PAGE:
24 March 2021

English In China

The English language is a mandatory subject in Chinese schools, although this is controversial. If I recall correctly, it is also mandatory in Japan.

Is English really that important? A Chinese lawmaker at the two sessions has proposed removing English as a core subject for Chinese students receiving compulsory education, triggering heated discussion on Chinese social media.

The proposal was made by Xu Jin, a member of the Central Committee of the Jiusan Society and also a member of the Chinese People's Political Consultative Conference (CPPCC). It has also been proposed by other lawmakers in previous years.

Some experts said the idea is just narrow-minded populism and is unlikely to be adopted, as China's importance in globalization means that it needs the global language to share views and technology with the outside world. Others said it was reasonable as the majority of Chinese people do not use English in their lives, except during their education.

"In the compulsory education stage, English and other foreign language courses should no longer be set as the main subjects equivalent to Chinese and mathematics, and should be removed as compulsory subjects from the college entrance examination," Xu said.

Xu believes the amount of time spent on English by students will not lead to commensurate results in future employment. English teaching hours account for about 10 percent of students' total class hours, but English is only useful for less than 10 percent of college graduates, he said.

Instead, smart devices offering translation could provide professional, competitive translation services and more problem-solving than English teaching goals that run through the entire compulsory education, Xu said, adding that translation is one of the first occupations that will die out in the era of artificial intelligence….
There's not a snowball's chance in hell that students and their parents will be willing to cut back on English language education. Good English is a ticket for getting into the best schools and universities, and for going abroad. The same situation obtains for plans to deal with myopia among youth, as we have just seen two days ago: "Myopia in the Middle Kingdom" (3/16/18). The demand for English education is ever greater; the strain on students' eyes are ever more demanding.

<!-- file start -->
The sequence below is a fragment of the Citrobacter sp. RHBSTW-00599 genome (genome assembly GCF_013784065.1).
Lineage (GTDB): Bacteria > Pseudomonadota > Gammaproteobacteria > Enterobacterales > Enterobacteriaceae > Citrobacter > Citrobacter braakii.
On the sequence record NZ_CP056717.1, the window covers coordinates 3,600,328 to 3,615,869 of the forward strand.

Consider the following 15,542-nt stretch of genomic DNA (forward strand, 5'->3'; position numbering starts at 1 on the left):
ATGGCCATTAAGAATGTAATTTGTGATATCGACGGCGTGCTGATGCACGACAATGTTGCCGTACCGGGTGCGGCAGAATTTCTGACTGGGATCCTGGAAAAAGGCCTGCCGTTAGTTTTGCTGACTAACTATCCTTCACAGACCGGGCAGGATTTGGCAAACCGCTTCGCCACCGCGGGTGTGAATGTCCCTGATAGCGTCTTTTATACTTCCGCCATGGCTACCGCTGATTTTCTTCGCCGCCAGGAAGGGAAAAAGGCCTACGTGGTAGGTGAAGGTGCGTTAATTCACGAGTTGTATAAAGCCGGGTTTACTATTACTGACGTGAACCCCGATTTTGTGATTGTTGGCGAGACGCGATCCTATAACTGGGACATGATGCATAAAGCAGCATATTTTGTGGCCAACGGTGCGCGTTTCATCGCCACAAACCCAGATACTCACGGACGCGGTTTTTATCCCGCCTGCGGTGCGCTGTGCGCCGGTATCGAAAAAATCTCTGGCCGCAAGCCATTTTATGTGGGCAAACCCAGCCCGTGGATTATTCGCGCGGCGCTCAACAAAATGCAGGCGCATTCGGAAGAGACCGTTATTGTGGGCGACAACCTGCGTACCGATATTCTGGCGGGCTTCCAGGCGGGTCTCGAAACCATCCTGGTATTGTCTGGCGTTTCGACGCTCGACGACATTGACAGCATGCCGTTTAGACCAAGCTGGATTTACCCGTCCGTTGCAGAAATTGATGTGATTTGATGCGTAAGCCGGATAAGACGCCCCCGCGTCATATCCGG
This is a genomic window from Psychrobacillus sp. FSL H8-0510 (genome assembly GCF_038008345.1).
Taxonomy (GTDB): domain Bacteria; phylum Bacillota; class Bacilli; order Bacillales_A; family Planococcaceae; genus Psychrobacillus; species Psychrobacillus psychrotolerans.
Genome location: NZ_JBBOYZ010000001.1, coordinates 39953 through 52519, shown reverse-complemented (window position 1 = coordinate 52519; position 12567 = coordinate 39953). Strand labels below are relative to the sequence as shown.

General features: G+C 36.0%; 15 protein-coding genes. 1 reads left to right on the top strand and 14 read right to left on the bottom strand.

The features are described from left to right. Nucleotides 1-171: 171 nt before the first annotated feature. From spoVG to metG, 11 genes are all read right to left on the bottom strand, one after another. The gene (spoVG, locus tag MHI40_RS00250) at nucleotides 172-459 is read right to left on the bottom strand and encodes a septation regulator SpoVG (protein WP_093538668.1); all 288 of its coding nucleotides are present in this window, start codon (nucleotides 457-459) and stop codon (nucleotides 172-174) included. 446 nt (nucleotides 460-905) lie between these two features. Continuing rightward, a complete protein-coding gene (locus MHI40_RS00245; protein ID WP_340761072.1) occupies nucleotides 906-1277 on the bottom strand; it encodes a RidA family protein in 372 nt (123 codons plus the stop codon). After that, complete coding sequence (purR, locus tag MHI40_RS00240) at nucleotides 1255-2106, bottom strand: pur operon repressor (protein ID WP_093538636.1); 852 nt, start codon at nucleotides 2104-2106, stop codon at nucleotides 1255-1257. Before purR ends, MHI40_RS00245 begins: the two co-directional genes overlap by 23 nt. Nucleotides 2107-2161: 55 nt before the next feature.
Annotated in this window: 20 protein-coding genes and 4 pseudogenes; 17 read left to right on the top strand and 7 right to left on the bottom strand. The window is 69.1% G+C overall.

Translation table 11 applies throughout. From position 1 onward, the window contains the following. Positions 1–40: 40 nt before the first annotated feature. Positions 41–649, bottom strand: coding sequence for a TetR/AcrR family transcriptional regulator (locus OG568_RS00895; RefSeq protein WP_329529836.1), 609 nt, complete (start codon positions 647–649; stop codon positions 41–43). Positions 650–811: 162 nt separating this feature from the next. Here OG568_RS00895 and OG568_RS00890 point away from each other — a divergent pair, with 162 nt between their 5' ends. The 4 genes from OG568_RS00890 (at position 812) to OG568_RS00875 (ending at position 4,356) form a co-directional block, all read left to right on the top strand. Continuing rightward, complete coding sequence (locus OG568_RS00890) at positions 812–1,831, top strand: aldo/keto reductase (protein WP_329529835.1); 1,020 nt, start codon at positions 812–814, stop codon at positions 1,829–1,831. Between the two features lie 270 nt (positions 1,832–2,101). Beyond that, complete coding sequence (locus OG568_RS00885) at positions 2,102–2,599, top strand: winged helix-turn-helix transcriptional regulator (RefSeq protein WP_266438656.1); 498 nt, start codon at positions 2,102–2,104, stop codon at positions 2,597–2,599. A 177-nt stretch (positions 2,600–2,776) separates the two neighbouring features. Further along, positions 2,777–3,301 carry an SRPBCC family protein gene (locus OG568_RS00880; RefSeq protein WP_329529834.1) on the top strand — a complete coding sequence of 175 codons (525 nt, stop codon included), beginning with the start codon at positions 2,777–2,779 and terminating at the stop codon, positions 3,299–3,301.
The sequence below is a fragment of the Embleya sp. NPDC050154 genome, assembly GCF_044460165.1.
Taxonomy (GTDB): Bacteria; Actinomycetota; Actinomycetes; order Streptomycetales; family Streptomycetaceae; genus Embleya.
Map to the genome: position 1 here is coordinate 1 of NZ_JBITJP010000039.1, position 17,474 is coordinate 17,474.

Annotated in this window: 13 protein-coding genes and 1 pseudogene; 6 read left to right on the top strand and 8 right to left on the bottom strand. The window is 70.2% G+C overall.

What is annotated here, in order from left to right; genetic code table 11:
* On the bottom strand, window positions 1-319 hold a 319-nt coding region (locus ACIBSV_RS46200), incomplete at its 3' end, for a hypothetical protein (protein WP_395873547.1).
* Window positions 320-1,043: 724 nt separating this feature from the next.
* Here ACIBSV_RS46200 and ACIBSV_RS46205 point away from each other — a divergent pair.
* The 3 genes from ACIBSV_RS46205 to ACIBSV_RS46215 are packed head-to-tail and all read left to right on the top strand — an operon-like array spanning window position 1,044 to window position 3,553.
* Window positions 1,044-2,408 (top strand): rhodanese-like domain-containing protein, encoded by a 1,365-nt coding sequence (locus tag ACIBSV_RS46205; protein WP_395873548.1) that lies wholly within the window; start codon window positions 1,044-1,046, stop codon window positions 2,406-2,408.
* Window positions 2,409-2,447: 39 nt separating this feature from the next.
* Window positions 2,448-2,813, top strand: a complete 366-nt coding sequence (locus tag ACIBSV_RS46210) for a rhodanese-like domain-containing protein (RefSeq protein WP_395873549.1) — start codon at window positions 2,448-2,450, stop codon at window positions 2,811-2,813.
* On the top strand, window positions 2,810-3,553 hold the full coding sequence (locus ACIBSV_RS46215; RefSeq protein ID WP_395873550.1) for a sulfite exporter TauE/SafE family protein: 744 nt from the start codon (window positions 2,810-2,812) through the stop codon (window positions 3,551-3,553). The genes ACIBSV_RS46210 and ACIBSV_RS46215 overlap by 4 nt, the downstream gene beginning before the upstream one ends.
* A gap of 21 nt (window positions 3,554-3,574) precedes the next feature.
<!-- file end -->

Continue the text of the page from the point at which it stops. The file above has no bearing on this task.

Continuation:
The craze for English increases every year, and I must say that the level of English ability of students from China in my classes — and I have lots of them — is astonishingly good, and getting better all the time. China is not going to go back behind a bamboo curtain, and even the formidable Great Firewall cannot extinguish the burning desire of Chinese citizens, especially youth, for global information sources. It simply will not happen, because even the children of the highest ranking Party members — together with their parents — are complicit.

Needless to say, the requirement is not reciprocal. No English language speaking country (with the possible exception of Australia) requires instruction in Chinese or Japanese.

Anecdotally, neither the study of English in Chinese K-12 schools, nor the study of foreign languages in U.S. schools, produces functional levels of foreign language fluency in a very significant share of students taking those languages as school subjects.  The quality of English language instruction in China is improving, however, as noted above.

In contrast, European foreign language instruction, anecdotally, at least, seems to be very successful at producing a large percentage of people with functional levels of foreign language fluency in the studied languages (which are usually other European languages).

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